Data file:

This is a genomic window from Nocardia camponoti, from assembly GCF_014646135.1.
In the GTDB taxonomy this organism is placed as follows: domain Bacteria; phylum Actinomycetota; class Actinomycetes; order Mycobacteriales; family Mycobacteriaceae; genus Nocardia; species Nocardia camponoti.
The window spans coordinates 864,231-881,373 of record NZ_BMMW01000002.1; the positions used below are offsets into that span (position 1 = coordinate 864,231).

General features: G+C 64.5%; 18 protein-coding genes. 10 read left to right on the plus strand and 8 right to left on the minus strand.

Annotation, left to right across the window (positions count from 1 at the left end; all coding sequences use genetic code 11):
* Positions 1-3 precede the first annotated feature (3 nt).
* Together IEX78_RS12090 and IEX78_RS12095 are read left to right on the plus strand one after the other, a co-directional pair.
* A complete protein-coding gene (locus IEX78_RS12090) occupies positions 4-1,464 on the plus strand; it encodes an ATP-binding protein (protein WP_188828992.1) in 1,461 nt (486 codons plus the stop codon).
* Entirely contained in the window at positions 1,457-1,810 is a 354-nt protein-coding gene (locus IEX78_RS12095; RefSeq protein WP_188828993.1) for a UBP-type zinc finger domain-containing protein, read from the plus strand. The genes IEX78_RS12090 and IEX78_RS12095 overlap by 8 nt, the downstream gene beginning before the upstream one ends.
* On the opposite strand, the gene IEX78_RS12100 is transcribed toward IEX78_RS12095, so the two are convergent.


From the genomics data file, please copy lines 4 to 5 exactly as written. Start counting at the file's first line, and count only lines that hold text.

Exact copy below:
General features: G+C 64.5%; 18 protein-coding genes. 10 read left to right on the plus strand and 8 right to left on the minus strand.

Annotation, left to right across the window (positions count from 1 at the left end; all coding sequences use genetic code 11):